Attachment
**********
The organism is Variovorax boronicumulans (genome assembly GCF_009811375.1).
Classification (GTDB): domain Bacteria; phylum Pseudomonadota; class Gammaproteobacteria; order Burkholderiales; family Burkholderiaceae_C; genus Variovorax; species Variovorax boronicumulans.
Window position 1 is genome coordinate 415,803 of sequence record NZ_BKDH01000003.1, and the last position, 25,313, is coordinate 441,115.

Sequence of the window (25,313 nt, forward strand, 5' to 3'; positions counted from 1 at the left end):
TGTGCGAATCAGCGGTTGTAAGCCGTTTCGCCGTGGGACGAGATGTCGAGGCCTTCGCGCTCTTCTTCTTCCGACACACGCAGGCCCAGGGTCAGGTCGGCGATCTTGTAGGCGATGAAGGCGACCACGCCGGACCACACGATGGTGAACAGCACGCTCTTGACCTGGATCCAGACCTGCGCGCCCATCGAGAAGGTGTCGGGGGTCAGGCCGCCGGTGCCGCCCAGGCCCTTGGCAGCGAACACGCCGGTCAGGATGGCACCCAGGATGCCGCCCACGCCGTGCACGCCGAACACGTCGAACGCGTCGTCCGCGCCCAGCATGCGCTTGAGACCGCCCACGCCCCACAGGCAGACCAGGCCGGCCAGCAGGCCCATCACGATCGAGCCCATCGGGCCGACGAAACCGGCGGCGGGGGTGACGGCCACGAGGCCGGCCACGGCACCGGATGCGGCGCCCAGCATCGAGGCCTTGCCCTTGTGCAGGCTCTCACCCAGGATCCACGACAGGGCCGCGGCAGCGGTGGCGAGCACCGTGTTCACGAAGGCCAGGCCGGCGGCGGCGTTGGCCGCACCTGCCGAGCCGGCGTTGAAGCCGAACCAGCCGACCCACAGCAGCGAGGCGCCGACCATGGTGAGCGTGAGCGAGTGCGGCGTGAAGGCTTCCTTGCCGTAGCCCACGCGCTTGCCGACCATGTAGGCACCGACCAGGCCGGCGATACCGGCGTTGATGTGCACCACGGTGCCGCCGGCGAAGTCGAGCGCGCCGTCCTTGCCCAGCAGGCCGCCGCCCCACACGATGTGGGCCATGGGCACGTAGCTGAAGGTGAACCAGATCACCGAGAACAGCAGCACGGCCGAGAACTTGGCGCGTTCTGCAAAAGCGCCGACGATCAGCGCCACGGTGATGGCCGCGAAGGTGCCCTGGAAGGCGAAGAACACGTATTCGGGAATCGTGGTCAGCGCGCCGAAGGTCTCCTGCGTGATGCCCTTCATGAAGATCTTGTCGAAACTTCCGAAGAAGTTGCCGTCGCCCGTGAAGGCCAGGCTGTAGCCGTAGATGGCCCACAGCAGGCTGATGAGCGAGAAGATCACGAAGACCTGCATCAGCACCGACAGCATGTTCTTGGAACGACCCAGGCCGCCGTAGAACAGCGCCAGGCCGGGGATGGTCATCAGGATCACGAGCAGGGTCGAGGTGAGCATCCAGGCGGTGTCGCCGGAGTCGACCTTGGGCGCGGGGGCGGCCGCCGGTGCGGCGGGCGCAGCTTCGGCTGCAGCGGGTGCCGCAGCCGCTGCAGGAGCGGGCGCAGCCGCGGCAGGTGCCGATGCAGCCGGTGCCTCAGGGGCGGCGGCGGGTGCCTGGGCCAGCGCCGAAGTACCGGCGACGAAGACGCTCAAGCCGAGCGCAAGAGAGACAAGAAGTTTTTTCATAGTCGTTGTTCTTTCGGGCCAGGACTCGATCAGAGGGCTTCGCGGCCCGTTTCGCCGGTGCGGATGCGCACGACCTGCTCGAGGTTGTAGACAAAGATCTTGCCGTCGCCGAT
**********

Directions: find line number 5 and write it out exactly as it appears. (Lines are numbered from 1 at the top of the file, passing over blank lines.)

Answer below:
TGTGCGAATCAGCGGTTGTAAGCCGTTTCGCCGTGGGACGAGATGTCGAGGCCTTCGCGCTCTTCTTCTTCCGACACACGCAGGCCCAGGGTCAGGTCGGCGATCTTGTAGGCGATGAAGGCGACCACGCCGGACCACACGATGGTGAACAGCACGCTCTTGACCTGGATCCAGACCTGCGCGCCCATCGAGAAGGTGTCGGGGGTCAGGCCGCCGGTGCCGCCCAGGCCCTTGGCAGCGAACACGCCGGTCAGGATGGCACCCAGGATGCCGCCCACGCCGTGCACGCCGAACACGTCGAACGCGTCGTCCGCGCCCAGCATGCGCTTGAGACCGCCCACGCCCCACAGGCAGACCAGGCCGGCCAGCAGGCCCATCACGATCGAGCCCATCGGGCCGACGAAACCGGCGGCGGGGGTGACGGCCACGAGGCCGGCCACGGCACCGGATGCGGCGCCCAGCATCGAGGCCTTGCCCTTGTGCAGGCTCTCACCCAGGATCCACGACAGGGCCGCGGCAGCGGTGGCGAGCACCGTGTTCACGAAGGCCAGGCCGGCGGCGGCGTTGGCCGCACCTGCCGAGCCGGCGTTGAAGCCGAACCAGCCGACCCACAGCAGCGAGGCGCCGACCATGGTGAGCGTGAGCGAGTGCGGCGTGAAGGCTTCCTTGCCGTAGCCCACGCGCTTGCCGACCATGTAGGCACCGACCAGGCCGGCGATACCGGCGTTGATGTGCACCACGGTGCCGCCGGCGAAGTCGAGCGCGCCGTCCTTGCCCAGCAGGCCGCCGCCCCACACGATGTGGGCCATGGGCACGTAGCTGAAGGTGAACCAGATCACCGAGAACAGCAGCACGGCCGAGAACTTGGCGCGTTCTGCAAAAGCGCCGACGATCAGCGCCACGGTGATGGCCGCGAAGGTGCCCTGGAAGGCGAAGAACACGTATTCGGGAATCGTGGTCAGCGCGCCGAAGGTCTCCTGCGTGATGCCCTTCATGAAGATCTTGTCGAAACTTCCGAAGAAGTTGCCGTCGCCCGTGAAGGCCAGGCTGTAGCCGTAGATGGCCCACAGCAGGCTGATGAGCGAGAAGATCACGAAGACCTGCATCAGCACCGACAGCATGTTCTTGGAACGACCCAGGCCGCCGTAGAACAGCGCCAGGCCGGGGATGGTCATCAGGATCACGAGCAGGGTCGAGGTGAGCATCCAGGCGGTGTCGCCGGAGTCGACCTTGGGCGCGGGGGCGGCCGCCGGTGCGGCGGGCGCAGCTTCGGCTGCAGCGGGTGCCGCAGCCGCTGCAGGAGCGGGCGCAGCCGCGGCAGGTGCCGATGCAGCCGGTGCCTCAGGGGCGGCGGCGGGTGCCTGGGCCAGCGCCGAAGTACCGGCGACGAAGACGCTCAAGCCGAGCGCAAGAGAGACAAGAAGTTTTTTCATAGTCGTTGTTCTTTCGGGCCAGGACTCGATCAGAGGGCTTCGCGGCCCGTTTCGCCGGTGCGGATGCGCACGACCTGCTCGAGGTTGTAGACAAAGATCTTGCCGTCGCCGAT